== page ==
Since the tabernacle was God’s earthly home, the curtain at the entrance to the tabernacle could be thought of as the front door to his house. The curtain at the entrance was often kept open so that people could see into the tabernacle front room which contained the lampstand, altar of incense, and table.

The next objects to be built were outside of the tabernacle, in the large courtyard that surrounded the tabernacle. The courtyard was to serve as a community worship space right outside of God’s house, the tabernacle. The most important component of the courtyard was the altar of burnt offering. Douglas Stuart describes the purpose of the altar of burnt offerings:

In various ways during Old Covenant times, God taught his people the basic principle of salvation from sin: something that God considers a substitute must die in my place so that I may live. Altar sacrifice was the primary way for this substitution to happen. In preparation for Christ’s death on the cross, which was the ultimate sacrifice to which all others pointed, animal sacrifice was required of all Israelites.

Since it is dangerous to eat raw animal meat, God required that it be cooked, and to accomplish this a large outdoor grill was required. By killing an animal, then cooking it on that grill in God’s presence (i.e., in front of the entrance to the tabernacle), and then eating it in God’s presence (symbolically sharing the meal with him), the Israelite worshiper learned over and over again the concept of substitutionary atonement and of covenant renewal. The sacrificial meal always included a portion of a formerly living thing (sacrificial animal) that had been put to death in the place of the worshiper. It was prepared and cooked at God’s house . . . , and it renewed the worshiper’s commitment to his or her covenant with Yahweh each time it was eaten.

The purpose of the bronze basin in the courtyard was simple, but important: the priests must wash their hands and feet each time they prepared to offer a sacrifice and each time they entered the tabernacle. This washing not only symbolized the purity that God demands, but was also important for sanitary reasons.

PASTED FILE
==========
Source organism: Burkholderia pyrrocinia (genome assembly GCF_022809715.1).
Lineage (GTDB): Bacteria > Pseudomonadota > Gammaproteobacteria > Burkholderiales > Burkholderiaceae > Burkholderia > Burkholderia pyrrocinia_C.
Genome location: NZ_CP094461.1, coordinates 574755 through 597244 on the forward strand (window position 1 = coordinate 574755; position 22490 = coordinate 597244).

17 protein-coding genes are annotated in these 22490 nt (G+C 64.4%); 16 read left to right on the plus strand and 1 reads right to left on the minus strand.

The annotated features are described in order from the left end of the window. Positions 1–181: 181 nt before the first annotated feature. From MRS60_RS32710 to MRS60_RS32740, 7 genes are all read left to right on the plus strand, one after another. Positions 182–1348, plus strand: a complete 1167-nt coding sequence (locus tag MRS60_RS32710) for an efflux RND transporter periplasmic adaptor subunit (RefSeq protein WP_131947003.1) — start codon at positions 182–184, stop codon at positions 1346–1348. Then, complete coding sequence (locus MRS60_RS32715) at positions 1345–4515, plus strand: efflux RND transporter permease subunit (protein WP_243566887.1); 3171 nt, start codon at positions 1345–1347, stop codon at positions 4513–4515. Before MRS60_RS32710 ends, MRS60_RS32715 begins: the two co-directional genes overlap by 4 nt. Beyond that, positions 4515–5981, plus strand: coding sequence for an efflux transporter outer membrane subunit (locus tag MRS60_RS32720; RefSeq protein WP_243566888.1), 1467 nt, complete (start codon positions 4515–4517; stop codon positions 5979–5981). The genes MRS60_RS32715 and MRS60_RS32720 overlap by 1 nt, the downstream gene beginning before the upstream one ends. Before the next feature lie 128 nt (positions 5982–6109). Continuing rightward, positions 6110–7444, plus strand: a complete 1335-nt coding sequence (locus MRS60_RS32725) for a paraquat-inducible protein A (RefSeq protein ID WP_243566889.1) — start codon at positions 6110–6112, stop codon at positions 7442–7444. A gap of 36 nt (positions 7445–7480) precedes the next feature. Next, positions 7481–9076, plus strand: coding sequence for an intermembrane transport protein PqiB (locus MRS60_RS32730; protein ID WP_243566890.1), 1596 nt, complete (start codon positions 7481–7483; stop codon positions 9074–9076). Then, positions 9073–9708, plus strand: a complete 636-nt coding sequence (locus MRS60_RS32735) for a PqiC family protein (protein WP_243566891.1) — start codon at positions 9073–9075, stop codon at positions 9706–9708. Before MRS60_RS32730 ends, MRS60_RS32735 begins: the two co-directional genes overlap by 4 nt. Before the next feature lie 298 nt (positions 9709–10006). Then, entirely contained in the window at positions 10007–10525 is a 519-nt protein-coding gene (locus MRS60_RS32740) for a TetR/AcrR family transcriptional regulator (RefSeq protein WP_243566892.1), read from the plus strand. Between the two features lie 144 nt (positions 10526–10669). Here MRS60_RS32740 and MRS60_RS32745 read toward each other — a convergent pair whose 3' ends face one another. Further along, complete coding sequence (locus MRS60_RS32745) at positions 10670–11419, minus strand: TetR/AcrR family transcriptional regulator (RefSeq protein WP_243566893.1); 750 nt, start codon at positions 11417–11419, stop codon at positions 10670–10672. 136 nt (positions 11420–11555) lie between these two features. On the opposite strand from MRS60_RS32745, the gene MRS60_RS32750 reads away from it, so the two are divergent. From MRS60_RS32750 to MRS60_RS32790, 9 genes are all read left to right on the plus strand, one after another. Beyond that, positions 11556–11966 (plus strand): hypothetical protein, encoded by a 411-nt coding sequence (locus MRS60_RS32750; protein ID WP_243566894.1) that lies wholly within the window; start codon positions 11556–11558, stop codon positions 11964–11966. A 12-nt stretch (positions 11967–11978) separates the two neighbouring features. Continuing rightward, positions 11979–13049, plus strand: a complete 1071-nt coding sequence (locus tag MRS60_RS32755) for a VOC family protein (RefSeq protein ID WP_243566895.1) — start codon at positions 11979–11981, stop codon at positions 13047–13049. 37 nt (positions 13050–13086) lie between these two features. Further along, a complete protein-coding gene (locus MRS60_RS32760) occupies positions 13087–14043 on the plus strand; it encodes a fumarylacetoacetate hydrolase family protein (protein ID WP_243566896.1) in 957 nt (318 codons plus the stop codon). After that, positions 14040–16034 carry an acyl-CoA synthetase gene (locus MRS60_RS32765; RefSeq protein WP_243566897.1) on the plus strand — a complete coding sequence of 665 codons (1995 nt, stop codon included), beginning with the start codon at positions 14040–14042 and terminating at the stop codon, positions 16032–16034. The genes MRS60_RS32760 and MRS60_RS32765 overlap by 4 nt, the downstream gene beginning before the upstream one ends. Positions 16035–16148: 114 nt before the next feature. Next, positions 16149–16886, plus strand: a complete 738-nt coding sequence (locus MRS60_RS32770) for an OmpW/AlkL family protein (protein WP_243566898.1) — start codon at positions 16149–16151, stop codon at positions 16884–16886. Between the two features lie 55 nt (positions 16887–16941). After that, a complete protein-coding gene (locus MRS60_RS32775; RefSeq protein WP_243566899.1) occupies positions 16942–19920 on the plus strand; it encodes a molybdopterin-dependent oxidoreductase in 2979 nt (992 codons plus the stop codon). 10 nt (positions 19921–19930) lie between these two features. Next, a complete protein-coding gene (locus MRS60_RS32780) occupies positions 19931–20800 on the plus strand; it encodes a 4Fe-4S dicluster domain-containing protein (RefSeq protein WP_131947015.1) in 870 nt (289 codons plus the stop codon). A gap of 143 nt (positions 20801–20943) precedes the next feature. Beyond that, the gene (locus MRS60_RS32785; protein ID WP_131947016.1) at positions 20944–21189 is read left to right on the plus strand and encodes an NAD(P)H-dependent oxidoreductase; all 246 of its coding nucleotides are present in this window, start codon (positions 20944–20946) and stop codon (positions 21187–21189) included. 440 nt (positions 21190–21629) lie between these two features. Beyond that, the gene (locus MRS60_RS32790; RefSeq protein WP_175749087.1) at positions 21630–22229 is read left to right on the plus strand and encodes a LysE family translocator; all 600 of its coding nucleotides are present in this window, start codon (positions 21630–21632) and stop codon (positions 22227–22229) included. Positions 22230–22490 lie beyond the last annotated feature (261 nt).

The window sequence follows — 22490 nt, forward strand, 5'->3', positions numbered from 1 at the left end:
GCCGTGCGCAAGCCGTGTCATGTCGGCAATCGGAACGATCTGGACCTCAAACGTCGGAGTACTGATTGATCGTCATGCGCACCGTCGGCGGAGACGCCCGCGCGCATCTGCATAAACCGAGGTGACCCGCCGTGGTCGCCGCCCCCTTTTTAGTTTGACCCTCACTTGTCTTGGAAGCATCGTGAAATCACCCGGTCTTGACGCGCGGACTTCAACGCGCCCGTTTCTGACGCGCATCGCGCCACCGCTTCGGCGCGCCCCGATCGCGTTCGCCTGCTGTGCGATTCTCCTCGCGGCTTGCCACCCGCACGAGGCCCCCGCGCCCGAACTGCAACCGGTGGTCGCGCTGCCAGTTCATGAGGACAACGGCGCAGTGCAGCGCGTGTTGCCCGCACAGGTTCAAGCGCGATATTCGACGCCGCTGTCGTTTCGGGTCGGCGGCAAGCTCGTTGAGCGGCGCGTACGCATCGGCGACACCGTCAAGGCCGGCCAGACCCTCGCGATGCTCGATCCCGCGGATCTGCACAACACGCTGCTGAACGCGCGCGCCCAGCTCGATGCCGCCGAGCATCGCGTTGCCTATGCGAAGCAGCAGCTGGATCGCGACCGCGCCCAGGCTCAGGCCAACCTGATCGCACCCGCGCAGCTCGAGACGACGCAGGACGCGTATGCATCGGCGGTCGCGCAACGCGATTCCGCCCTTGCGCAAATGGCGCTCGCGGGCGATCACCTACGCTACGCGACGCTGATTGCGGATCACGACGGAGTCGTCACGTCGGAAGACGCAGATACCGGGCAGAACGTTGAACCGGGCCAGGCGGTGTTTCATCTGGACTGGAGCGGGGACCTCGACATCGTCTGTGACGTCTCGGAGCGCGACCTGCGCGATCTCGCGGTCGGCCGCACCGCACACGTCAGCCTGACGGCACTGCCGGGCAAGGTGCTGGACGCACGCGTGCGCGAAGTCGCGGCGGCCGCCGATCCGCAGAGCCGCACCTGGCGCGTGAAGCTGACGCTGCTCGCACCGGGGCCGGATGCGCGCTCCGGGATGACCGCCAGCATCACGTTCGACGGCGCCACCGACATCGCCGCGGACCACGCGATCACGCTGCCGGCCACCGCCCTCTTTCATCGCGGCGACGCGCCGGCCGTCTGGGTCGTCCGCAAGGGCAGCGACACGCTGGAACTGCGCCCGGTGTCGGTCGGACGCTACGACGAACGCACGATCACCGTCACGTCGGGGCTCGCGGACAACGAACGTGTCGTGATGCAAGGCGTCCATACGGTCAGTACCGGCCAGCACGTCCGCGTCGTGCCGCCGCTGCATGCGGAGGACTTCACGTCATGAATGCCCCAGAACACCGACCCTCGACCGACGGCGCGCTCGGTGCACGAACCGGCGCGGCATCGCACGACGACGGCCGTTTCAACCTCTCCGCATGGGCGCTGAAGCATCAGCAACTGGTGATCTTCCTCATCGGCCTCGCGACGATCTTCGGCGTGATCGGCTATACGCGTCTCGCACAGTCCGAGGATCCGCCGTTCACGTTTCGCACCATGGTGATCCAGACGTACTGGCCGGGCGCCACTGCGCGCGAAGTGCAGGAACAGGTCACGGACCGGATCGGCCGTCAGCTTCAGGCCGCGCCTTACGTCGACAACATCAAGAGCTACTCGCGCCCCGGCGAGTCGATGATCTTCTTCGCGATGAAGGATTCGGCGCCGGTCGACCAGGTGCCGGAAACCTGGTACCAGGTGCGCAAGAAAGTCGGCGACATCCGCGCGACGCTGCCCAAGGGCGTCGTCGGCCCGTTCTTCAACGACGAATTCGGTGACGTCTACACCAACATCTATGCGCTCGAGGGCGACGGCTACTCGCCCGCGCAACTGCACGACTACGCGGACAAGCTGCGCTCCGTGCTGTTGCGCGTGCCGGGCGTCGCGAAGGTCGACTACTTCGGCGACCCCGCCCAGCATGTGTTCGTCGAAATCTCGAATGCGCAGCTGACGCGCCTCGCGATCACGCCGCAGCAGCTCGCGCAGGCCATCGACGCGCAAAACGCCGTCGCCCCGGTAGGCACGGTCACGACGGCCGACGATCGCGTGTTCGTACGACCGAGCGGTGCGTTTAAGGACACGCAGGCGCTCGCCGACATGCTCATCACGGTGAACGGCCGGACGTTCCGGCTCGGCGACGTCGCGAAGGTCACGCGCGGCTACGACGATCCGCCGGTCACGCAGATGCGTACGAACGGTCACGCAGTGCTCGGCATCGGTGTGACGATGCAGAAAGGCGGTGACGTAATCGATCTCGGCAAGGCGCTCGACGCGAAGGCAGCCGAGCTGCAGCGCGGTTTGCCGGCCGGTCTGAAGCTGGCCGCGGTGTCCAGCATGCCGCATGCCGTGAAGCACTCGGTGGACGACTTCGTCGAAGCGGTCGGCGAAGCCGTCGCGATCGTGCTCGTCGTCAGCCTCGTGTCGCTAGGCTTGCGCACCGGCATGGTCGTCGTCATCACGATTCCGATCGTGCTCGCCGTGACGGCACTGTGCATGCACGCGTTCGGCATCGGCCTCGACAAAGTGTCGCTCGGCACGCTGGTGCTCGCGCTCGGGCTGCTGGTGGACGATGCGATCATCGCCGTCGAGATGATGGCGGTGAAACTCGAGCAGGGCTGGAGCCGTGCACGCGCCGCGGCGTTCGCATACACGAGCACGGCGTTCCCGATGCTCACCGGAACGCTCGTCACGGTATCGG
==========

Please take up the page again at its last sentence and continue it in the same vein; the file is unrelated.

The curtains of the courtyard were there to mark off the courtyard enclosure where the sacrifices to God were to be made. The tent pegs were used to secure the curtains of the courtyard and tabernacle.

Moses’ brother, Aaron, and his sons were to be set apart from the rest of Israel as priests to God. They were to wear special garments that included a breastpiece, an ephod, a robe, a woven tunic, a turban and a sash. God instructs them to be made out of “gold, and blue, purple and scarlet yarn, and fine linen.”

As we skip ahead to chapter 40, God commands Moses, in verse 1, to set up the tabernacle, the courtyard, and all of its contents on the first day of the first month of their second year at Mount Sinai (this would have been mid-March to mid-April, or the end of winter). The next 32 verses record the faithful consecration and anointing of God’s earthly home. It is interesting to note that the tabernacle was portable enough that it could be assembled in a single day, most likely in a few hours.

In verses 34-38, we see that once the tabernacle was assembled and consecrated for the first time, a cloud representing God’s presence descended on the tabernacle. God had taken up residence in his earthly home. From that day forward, God, in the form of the cloud, would rise to indicate that Israel was to move camp.